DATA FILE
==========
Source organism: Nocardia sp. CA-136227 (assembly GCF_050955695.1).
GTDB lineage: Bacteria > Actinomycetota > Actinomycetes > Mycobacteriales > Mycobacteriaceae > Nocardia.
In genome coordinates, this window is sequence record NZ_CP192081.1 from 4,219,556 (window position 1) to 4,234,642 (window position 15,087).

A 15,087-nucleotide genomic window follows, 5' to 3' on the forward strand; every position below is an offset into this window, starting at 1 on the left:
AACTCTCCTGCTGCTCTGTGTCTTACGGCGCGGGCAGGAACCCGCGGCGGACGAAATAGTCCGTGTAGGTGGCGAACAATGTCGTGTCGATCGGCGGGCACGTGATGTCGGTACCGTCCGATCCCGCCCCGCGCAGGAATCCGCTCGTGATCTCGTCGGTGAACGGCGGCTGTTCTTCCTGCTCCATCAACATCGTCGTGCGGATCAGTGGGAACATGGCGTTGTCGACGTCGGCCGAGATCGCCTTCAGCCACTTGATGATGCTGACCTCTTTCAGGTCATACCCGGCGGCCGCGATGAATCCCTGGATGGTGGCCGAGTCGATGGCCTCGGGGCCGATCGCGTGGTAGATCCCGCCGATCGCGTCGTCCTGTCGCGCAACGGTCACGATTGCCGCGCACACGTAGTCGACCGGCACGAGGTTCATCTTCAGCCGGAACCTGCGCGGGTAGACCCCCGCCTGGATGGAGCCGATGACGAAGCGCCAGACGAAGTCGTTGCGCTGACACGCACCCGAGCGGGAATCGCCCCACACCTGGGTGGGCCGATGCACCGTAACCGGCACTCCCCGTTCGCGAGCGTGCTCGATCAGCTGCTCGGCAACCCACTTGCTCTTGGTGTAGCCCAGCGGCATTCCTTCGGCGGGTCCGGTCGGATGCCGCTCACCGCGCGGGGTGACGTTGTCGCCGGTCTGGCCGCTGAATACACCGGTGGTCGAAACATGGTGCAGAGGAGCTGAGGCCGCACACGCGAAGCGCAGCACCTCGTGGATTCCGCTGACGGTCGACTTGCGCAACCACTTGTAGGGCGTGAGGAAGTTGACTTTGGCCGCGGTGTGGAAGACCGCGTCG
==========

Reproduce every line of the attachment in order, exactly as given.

Source organism: Nocardia sp. CA-136227 (assembly GCF_050955695.1).
GTDB lineage: Bacteria > Actinomycetota > Actinomycetes > Mycobacteriales > Mycobacteriaceae > Nocardia.
In genome coordinates, this window is sequence record NZ_CP192081.1 from 4,219,556 (window position 1) to 4,234,642 (window position 15,087).

A 15,087-nucleotide genomic window follows, 5' to 3' on the forward strand; every position below is an offset into this window, starting at 1 on the left:
AACTCTCCTGCTGCTCTGTGTCTTACGGCGCGGGCAGGAACCCGCGGCGGACGAAATAGTCCGTGTAGGTGGCGAACAATGTCGTGTCGATCGGCGGGCACGTGATGTCGGTACCGTCCGATCCCGCCCCGCGCAGGAATCCGCTCGTGATCTCGTCGGTGAACGGCGGCTGTTCTTCCTGCTCCATCAACATCGTCGTGCGGATCAGTGGGAACATGGCGTTGTCGACGTCGGCCGAGATCGCCTTCAGCCACTTGATGATGCTGACCTCTTTCAGGTCATACCCGGCGGCCGCGATGAATCCCTGGATGGTGGCCGAGTCGATGGCCTCGGGGCCGATCGCGTGGTAGATCCCGCCGATCGCGTCGTCCTGTCGCGCAACGGTCACGATTGCCGCGCACACGTAGTCGACCGGCACGAGGTTCATCTTCAGCCGGAACCTGCGCGGGTAGACCCCCGCCTGGATGGAGCCGATGACGAAGCGCCAGACGAAGTCGTTGCGCTGACACGCACCCGAGCGGGAATCGCCCCACACCTGGGTGGGCCGATGCACCGTAACCGGCACTCCCCGTTCGCGAGCGTGCTCGATCAGCTGCTCGGCAACCCACTTGCTCTTGGTGTAGCCCAGCGGCATTCCTTCGGCGGGTCCGGTCGGATGCCGCTCACCGCGCGGGGTGACGTTGTCGCCGGTCTGGCCGCTGAATACACCGGTGGTCGAAACATGGTGCAGAGGAGCTGAGGCCGCACACGCGAAGCGCAGCACCTCGTGGATTCCGCTGACGGTCGACTTGCGCAACCACTTGTAGGGCGTGAGGAAGTTGACTTTGGCCGCGGTGTGGAAGACCGCGTCG